Sign In | Create an Account | Welcome, . My Account | Logout | Subscribe | Submit News | Contact Us | Home RSS
 
 
 

A Family Drawn Together

Capitos Send Christmas Wishes You Can’t Refuse

December 22, 2013
By IAN HICKS - Staff Writer , The Intelligencer / Wheeling News-Register

WEIRTON - The concept of the annual family Christmas card is nothing new, but the Capito family of Weirton has taken the tradition to a whole new level.

While many families are content to line up in their Sunday best and smile at the camera to pose for the annual holiday mailing, Dr. John Capito, who has practiced medicine in Weirton for almost 30 years, his wife Darlene and two sons John II and Joe revel in the opportunity to be a little more creative in how they spread their Christmas cheer.

The result has been something that has taken on a life of its own.

Article Photos

Photo by Ian Hicks
Top, Dr. John Capito, right, his wife Darlene and son John Capito II talk about their family’s Christmas cards.

It all began some 27 years ago when their eldest son, John II, was an infant. They decided to use a family photo taken in their Halloween costumes - Dr. Capito and his wife and King Richard and Robin Hood, John II as Friar Tuck - in a Christmas card to send to a select few people. Things continued that way for a couple years, but the cards grew more popular than they ever could have imagined.

The Capitos' annual mailing list now numbers about 500. Each of Dr. Capito's patients receives a card, as well - some even make it a point to schedule their annual check-up in December so they don't miss out, Darlene said.

Over the years, the cards have taken on a variety of themes, from the Little Rascals to Harry Potter and this year's edition - "How the Godfather Saved Christmas." The late actor James Gandolfini even got a kick out of the family's Sopranos-themed card one year when Dr. Capito had the opportunity to show it to him during an appearance at Mountaineer Casino, Racetrack & Resort.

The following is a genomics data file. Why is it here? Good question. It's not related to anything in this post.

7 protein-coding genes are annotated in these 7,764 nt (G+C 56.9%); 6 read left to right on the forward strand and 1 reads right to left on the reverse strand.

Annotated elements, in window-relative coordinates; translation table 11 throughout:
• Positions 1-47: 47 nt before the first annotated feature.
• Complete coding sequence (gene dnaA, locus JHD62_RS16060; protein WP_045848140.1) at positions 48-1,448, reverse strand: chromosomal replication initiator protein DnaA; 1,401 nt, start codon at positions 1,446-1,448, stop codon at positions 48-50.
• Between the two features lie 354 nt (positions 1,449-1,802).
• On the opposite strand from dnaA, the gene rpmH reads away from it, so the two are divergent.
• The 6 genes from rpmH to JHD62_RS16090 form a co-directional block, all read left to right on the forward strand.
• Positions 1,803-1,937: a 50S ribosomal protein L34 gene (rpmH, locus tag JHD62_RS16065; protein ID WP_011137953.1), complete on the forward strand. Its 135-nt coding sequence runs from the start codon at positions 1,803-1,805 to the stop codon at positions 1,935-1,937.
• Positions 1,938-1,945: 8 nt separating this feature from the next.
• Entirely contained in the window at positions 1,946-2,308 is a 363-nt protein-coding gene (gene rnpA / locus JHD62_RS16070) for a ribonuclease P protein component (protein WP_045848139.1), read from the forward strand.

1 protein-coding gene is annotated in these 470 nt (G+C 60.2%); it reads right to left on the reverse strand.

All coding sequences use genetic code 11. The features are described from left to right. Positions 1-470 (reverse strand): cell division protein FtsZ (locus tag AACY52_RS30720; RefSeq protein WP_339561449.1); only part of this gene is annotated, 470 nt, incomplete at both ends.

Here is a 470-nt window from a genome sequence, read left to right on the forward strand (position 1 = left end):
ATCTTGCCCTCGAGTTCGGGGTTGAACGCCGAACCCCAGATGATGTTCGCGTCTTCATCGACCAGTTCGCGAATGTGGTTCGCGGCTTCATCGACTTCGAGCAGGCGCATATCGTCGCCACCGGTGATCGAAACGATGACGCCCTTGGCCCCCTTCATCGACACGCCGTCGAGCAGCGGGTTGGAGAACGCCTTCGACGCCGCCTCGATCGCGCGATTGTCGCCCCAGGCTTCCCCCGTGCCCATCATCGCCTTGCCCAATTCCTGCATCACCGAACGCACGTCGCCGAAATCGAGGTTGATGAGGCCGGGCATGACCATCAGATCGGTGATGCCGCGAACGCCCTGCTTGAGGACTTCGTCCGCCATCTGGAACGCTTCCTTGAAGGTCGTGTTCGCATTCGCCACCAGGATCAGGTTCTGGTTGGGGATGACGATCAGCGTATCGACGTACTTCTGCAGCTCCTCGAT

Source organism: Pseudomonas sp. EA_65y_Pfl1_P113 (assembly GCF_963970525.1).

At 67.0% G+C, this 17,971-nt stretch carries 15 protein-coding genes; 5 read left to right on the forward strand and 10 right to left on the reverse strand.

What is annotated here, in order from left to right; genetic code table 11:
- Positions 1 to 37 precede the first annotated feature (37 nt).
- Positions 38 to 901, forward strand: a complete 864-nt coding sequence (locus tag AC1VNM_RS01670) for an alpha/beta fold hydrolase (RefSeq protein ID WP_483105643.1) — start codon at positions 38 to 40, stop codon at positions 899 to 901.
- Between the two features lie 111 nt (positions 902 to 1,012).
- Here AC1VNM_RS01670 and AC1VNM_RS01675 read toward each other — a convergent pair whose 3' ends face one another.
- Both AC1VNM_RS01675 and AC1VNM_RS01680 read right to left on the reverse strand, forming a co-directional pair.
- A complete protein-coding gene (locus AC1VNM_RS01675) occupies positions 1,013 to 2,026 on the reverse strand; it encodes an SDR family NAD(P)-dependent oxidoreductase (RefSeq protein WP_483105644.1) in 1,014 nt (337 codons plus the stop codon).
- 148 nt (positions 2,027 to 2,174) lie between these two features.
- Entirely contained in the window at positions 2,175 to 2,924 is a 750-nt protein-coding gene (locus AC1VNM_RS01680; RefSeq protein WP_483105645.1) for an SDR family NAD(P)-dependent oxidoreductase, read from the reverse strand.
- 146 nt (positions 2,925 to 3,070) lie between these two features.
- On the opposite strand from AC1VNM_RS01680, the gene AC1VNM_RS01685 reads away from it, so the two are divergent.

Not every card has been such a huge hit, however. For example, one in which family members posed as Jesus and his disciples at the Last Supper garnered mixed reaction and was a bit too irreverent for some tastes - though Dr. Capito insists he cleared it with his priest beforehand. And while they laugh about it today, a card from about 10 years ago depicting the guys as the three Wise Men, with Darlene as an angel, gave some recipients the wrong idea.

"They thought I died and the card was a memorial to me," Darlene said.

Last year, the Capitos were ready to hang it up. With the children grown, they figured it would become harder and harder each year to get everyone together for photo shoots and brainstorming sessions.

The election-themed 2012 card hinted that the tradition was coming to an end, with Dr. Capito - in a variation on Richard Nixon's 1962 concession speech after losing California's gubernatorial election - announcing that "you won't have the Capitos to kick around anymore."

But the response from longtime recipients ranged from disappointment to disbelief - and sure enough, the Capitos were back at it this year with plans to keep going for the forseeable future.

"It's like they say in the Mafia - just when you thought you were out, they pull you back in," Dr. Capito said.

Added Darlene, "It wouldn't be Christmas without our cards. ... It's just a part of us now."

Much thought goes into the cards each year - evidenced by the storyboards that hang on the wall in Dr. Capito's office. He and his sons provide much of the creative energy, while Darlene often serves as an editor of sorts.

Weirton resident Bill Zablackas has been involved with the Capitos' cards for about 15 years now, through photography and more recently, computer graphics.

For Dr. Capito, thoughts of next year's card begin as soon as the latest batch is mailed out.

"It's always on my mind until I come up with the right idea," he said.

Like many families, the Capitos have a number of Christmas traditions. While some, however - for example, getting together and reading "'Twas the Night Before Christmas" - have lost their luster as the children have aged, such has not been the case with the Christmas cards.

"It was a tradition they didn't outgrow," Darlene said. "This one we've gotten to enjoy a little longer."

A number of the family's cards from over the years are on display at the Summit Art Gallery in Weirton, under the category of thematic pop art photography. John Capito II hopes over the next couple years to publish a coffee table book celebrating unique Christmas cards from various families.

To learn more, visit www.youroriginalchristmascards.com. Examples of cards can also be mailed to P.O. Box 2077, Weirton, WV 26062 to be submitted for inclusion in the book.

 
 

EZToUse.com

I am looking for: